CLIMATE SPECTATOR: The clean energy data that matters
Global clean energy investment fell sharply in 2012, as expected. But the result was the second largest on record and contains encouraging signs for the sector.
Global clean energy investment fell 11 per cent in 2012, yet the numbers still came in as the second highest on record.
The decline, the second since research company Bloomberg New Energy Finance began compiling the data in 2004, was primarily the result of two factors:
1) Softer wind and solar pricing, meaning more bang for the investment buck.
2) Policy changes in key markets like the US, Spain, Italy, Germany and India.
All up, investment in 2012 was $US268.7 billion, down from an upwardly revised figure of $302.3 billion in 2011, with the fall driven by less expenditure on large-scale projects. The 2012 total was five times that of 2004 when figures were first collated.
"We warned at the start of last year that investment in 2012 was likely to fall below 2011 levels, but rumours of the death of clean energy investment have been greatly exaggerated,” Michael Liebreich, chief executive of Bloomberg New Energy Finance, said.
"Indeed, the most striking aspect of these figures is that the decline was not bigger – given the fierce headwinds the clean energy sector faced in 2012 as a result of policy uncertainty, the ongoing European fiscal crisis, and continuing sharp falls in technology costs.
"Solar PV module prices, for instance, fell another 24 per cent over the course of last year.”
While some of the mainstays of the sector saw clean energy investment heavily scaled back, this was largely counteracted by development in burgeoning renewables markets like South Africa and Japan, as well as new market leader China, where a record $67.7 billion outlay was achieved. Its total was more than 50 per cent higher than the second-placed US, which saw $44.2 billion in investment, 32 per cent down from last year.
In 2011, the US edged China for top spot as investors rushed to take advantage of stimulus-related programs before they expired.
The most significant falls were recorded in Italy (down 51 per cent), Spain (68 per cent), India (44 per cent) and Germany (27 per cent).
Australia, meanwhile, enjoyed a 40 per cent lift to $6.2 billion.
"Another message from the 2012 data is that investment is broadening rapidly, from established markets such as Europe, the US and China, to new ones in Africa, the Middle East, Latin America and Asia-Oceania,” Liebreich said.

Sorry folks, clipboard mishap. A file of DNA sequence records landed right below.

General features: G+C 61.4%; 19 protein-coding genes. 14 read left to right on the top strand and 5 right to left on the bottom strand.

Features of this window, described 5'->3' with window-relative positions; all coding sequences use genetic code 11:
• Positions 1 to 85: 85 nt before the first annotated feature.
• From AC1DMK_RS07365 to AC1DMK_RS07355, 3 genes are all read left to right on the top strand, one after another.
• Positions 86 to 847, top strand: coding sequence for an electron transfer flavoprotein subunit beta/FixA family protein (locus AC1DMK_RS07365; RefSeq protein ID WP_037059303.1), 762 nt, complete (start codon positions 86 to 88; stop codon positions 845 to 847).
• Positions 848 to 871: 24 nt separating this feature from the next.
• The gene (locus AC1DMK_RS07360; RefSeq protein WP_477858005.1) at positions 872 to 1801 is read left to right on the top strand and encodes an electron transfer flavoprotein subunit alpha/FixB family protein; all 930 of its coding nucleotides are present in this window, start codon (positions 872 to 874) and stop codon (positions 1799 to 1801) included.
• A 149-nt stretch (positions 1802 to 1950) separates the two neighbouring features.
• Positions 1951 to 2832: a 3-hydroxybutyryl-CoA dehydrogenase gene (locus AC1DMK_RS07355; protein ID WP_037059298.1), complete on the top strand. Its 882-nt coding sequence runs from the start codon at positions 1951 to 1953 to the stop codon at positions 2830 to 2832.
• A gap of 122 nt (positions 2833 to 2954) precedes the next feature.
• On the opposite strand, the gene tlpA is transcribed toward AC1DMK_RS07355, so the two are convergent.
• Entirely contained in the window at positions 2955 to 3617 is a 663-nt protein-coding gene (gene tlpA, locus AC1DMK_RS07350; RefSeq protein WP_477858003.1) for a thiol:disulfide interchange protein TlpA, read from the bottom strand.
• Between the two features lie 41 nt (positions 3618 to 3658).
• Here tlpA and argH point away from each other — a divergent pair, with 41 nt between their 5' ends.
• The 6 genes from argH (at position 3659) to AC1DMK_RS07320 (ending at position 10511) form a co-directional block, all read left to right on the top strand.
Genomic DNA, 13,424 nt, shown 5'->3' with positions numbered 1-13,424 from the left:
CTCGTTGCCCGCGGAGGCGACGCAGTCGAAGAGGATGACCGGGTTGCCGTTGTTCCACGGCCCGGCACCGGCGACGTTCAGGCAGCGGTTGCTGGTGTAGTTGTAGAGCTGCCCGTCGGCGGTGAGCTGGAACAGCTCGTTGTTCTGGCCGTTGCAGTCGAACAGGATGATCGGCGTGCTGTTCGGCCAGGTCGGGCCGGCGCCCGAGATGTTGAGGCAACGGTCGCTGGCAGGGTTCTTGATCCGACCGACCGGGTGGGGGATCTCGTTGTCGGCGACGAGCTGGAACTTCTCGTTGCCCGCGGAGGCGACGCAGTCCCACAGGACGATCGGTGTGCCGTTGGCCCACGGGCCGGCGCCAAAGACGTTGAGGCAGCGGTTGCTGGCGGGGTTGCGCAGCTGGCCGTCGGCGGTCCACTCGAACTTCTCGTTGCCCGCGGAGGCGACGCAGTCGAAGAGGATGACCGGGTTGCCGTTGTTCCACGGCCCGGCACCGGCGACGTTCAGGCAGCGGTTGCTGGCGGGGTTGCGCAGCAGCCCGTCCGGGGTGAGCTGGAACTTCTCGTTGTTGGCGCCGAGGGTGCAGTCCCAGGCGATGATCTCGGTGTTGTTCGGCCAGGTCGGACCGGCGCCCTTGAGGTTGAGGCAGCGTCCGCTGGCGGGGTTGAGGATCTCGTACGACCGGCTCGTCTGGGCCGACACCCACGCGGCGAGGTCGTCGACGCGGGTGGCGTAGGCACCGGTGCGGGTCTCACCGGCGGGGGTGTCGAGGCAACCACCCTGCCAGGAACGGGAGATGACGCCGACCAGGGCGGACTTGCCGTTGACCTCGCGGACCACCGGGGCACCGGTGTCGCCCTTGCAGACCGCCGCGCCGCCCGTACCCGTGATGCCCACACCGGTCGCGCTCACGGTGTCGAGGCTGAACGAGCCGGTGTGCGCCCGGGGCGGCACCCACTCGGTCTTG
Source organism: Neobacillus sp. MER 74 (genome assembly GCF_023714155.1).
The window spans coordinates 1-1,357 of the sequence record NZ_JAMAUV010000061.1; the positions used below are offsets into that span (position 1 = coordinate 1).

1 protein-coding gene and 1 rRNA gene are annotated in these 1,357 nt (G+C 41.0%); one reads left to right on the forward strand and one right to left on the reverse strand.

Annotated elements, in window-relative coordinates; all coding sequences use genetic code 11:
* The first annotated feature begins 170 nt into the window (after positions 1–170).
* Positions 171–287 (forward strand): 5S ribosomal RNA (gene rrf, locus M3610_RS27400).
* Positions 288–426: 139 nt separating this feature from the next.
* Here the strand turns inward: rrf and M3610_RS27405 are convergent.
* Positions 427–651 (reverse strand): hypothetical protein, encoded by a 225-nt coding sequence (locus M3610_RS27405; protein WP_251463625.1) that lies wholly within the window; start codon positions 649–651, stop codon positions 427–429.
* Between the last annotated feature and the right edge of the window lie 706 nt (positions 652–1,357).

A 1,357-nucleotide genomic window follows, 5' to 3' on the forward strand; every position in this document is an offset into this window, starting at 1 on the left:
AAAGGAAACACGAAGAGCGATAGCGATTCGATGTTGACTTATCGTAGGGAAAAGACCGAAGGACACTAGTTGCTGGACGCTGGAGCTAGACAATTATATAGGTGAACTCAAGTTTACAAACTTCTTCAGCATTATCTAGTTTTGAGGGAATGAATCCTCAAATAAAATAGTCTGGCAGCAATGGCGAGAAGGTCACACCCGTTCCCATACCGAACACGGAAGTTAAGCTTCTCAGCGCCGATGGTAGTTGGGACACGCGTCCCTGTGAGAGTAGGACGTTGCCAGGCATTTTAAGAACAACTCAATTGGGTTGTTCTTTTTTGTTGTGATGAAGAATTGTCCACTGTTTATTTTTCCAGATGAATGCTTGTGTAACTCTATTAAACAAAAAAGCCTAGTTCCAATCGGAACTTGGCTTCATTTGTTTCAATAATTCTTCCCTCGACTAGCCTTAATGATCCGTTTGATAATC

"Australia, South Africa, Morocco, the Ukraine, Mexico, Kenya, Brazil, Ethiopia, Chile and South Korea were among the countries seeing at least one project of more than $250 million financed during the year.”
One note of concern was the lack of investment from private capital and also in publically listed companies. The former fell 34 per cent to $5.8 billion, its lowest figure since 2006, and the latter fell 57 per cent to $5.1 billion, its lowest since 2004.
Merger and acquisition activity also weakened, plunging 31 per cent to $50.8 billion.
Other key findings are set out below.
– Solar, $142.5 billion in investment, down 9 per cent on 2011.
– Wind, $78.3 billion, off 13 per cent.
– Energy-smart technologies (such as smart grid, energy efficiency and electric vehicles), $18.8 billion, weaker by 7 per cent.
– Biomass and waste-to-energy, $9.7 billion, down 27 per cent.
– Small hydro, $7.6 billion, up 17 per cent.
– Biofuels, $4.5 billion, off 38 per cent.
– Geothermal, $1.8 billion, down 39 per cent.
– Carbon capture and storage (CCS), $2.8 billion, 7 per cent less than 2011.
Biggest projects of 2012
– Wikinger (offshore wind), 400 MW and $2.1 billion
– Baltic II (offshore wind), 288 MW and $1.6 billion
– Lincs (offshore wind), 270 MW and $1.6 billion
– Northwind (offshore wind), 216 MW and $1.1 billion
– Dnieper river portfolio (hydro), 980 MW and $2.1 billion
– Masen Ouarzazate (solar thermal), 160MW and $1.2 billion
– Marena (onshore wind) portfolio, 396MW and $1 billion
– Mount Signal plant (solar PV), 235MW and an estimated $941 million
2004: $53.9 billion
2005: $79.8 billion
2006: $113.7 billion
2007: $164.5 billion
2008: $190.8 billion
2009: $186.9 billion
2010: $251.1 billion
2011: $302.3 billion
2012: $268.7 billion